Thus Dinant accosts the wedding procession with ‘strange rudeness’ alongside his friend Cleremont (the energetic Doug Rao). Dinant accuses Roger Eastman’s avuncular Vertaign as: ‘The Father of this Bride, whom you have sent/Alive into her grave.’ He has a point since Vertaign approved Dinant and yet matches her in some caprice of fortune-hunting to instead of aiming:



At what her youth, and heat of blood requir’d

In lawful pleasures, than the parting from

Your Crowns to pay her dower. (I : I)


There’s a running gags about what costs arms and legs and ‘that other part’ Dinant doubts will satisfy the young Lamira. In her responses you feel Lamira’s not wholly happy either, but resolute at lest in obeidence. Dinant’s sure she’s tortured, one:


….to whom nature

Gave with a liberal hand most excellent form,

Your education, language and discourse,

And judgement to distinguish… (I : I)


Even through antique over-punctuated editing you see Dinant’s measuring isn’t wholly physical, though certainly sexually driven. Butterworth’s Lamira is indeed a model of spirited restraint, upbraiding her husband for bursting into tears when vainly attempting to fight Dinant.


Her character leaps more into life when plotting in Act III and suffering in Act IV, but by then she has a foil: Rosalind Lailey’s spirited Anabell, niece to Champernell and both defiant and sexually forward. And her own serving women Charlotte Newton-John’s Charlotte and Emily Houghton’s Old Lady (aka Nurse) who discreetly pursue sexual gratification. It enlivens the paly and makes this section in particular attractive and performable.


It’s not just lower orders who can quench natural appetites (with two hired ‘kidnappers’) but a high-born niece who puts herself in the way of an immediate husband in Cleremont, frankly and with touching honesty. Lailey embraces this and it’s great fun. These are as it were Fletcher’s women though Massinger has a hand in the middle acts too. But the agency and sexual autonomy of say Fletcher’s The Coxcomb of 1609 peeps out and you wish Lamira could be touched with it.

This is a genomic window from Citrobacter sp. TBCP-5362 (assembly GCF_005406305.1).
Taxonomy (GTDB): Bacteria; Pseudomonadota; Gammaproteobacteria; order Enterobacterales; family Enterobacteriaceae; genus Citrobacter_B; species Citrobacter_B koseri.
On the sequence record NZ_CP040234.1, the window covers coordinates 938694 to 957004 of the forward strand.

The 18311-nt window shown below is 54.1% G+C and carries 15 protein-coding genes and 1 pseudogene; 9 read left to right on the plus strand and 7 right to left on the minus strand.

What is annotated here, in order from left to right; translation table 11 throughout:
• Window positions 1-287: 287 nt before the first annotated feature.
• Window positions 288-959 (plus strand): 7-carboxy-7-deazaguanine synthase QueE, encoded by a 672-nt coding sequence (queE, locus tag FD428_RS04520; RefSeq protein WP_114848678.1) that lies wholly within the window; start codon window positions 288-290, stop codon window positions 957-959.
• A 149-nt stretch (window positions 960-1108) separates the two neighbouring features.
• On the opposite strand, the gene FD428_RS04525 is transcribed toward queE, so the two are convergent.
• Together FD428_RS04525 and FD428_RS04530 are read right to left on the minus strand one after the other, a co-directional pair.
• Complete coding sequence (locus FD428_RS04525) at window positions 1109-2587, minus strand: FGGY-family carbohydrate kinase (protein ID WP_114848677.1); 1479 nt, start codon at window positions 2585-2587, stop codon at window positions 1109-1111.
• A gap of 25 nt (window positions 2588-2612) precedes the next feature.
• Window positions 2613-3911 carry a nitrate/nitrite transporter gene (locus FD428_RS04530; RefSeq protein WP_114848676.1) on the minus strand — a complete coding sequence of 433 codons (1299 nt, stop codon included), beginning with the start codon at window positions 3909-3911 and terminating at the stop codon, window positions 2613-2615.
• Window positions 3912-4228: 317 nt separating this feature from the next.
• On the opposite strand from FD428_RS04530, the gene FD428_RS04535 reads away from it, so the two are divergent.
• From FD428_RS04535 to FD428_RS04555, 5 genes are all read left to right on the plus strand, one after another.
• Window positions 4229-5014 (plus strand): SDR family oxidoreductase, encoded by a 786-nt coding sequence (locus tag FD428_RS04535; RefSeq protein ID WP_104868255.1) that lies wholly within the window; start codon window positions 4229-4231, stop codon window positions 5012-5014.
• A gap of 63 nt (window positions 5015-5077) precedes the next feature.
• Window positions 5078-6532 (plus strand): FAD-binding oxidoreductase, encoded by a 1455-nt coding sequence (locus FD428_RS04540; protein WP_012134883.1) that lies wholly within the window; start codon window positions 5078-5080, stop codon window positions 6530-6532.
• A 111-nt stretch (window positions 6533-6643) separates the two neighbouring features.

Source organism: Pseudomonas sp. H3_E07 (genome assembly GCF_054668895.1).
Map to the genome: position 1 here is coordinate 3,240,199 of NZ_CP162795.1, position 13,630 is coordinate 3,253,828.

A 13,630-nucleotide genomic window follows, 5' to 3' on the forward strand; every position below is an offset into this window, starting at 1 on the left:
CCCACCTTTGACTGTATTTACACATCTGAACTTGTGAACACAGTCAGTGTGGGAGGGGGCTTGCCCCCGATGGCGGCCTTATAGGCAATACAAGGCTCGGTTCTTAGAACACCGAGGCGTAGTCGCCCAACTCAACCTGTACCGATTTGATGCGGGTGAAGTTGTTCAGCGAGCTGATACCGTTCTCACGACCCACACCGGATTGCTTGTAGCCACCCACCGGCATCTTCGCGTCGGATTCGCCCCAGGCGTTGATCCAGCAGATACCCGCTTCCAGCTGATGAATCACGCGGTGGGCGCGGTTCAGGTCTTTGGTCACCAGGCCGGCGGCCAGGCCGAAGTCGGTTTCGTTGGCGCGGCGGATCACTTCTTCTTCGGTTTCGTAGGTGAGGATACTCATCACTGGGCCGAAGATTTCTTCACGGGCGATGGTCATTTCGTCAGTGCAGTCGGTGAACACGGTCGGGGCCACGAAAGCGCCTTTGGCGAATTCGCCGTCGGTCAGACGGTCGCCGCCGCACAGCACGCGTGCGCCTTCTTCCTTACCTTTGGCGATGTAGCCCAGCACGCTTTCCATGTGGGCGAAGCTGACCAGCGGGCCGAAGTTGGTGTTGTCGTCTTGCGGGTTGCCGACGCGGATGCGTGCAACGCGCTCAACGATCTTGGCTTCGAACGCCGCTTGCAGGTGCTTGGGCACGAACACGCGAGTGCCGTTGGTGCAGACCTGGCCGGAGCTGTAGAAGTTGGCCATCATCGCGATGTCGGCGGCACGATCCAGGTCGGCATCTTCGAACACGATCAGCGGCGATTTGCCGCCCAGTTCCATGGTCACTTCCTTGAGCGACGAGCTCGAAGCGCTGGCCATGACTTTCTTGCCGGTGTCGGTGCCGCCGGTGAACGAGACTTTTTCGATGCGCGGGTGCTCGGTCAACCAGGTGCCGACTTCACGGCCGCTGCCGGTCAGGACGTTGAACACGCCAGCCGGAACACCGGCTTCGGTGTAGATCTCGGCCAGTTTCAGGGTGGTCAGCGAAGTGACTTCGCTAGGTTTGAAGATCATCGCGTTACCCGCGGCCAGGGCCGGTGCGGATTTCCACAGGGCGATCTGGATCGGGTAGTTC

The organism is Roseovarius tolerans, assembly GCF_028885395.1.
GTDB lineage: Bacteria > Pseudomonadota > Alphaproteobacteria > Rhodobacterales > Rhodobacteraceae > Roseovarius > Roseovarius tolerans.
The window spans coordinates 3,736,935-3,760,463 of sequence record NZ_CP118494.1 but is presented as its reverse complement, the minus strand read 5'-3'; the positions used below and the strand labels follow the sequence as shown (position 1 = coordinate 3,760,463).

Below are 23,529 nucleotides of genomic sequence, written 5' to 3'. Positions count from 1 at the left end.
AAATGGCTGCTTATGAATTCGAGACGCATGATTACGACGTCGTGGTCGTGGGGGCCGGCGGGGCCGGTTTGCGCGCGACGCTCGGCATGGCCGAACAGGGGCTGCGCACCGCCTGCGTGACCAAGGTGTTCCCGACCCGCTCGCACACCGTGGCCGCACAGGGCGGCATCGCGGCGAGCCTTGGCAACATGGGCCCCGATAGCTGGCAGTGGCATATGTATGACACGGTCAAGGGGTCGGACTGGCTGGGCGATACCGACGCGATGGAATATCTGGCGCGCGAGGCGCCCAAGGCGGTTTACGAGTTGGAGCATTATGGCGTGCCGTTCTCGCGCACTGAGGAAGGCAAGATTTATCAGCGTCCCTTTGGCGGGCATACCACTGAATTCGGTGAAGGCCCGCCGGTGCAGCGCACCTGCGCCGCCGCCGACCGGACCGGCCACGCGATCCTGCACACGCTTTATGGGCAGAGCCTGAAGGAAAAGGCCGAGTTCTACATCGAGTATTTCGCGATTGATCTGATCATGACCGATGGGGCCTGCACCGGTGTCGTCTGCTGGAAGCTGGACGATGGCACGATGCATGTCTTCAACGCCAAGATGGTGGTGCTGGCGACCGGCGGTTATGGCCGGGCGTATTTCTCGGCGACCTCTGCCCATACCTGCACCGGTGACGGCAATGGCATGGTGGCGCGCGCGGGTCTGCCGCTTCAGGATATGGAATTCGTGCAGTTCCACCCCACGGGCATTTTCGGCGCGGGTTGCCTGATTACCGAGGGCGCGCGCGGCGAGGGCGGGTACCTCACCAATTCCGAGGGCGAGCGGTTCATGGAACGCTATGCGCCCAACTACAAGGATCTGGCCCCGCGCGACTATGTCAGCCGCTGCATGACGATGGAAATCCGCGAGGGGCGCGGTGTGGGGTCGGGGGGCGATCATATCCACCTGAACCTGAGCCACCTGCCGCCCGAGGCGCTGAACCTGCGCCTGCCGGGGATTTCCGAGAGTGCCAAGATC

But then Dinant should be more patient than here. Its not quite that kind of play either. Champernell though crippled – and somewhat roughly pilloried by Massinger too – is an admiral to respect. Degree even in comedies is paramount in Jacobean drama, even if you feel Massinger doesn’t wholly believe in him. Lamira admonishes him, his nephew Verdone (Gillian Geddes) and her brother Beaupre (Sandra Vilani) for shedding tears: ‘this is unmanly gentlemen’.


You’ll wonder where the little lawyer comes in: Act II. Lamira’s plots begin after the impetuous but untried Verdone and Beaupre feel they have to challenge Dinant and the more circumspect Cleremont. Using subterfuge she catches Dinant alone and convinces him there’s another slanderer of hers out there and sends him off thus inadvertently avoiding the double duel with the other three till it’s all over.


Left two to one Cleremont frantically importunes an attorney. Patrick Osborne’s very engaging – and now engaged – Monsieur Le Writ. This is sparkling. Le Writ havers, sawing restraint with outright unfitness, but Cleremont must have a second. This scene features some of the liveliest dialogue too, Le Writ edging backwards into a swordfight – then dispatching himself so well he disarms both young men when Cleremont’s himself in trouble. A fluke? Both are convinced Le Writ’s a natural. The boys slink home, Le Writ declares he’s for fighting not law. He then issues a challenge to Vertaign who’s a judge, defused only by Cleremont’s making it seem a joke in his conveyance.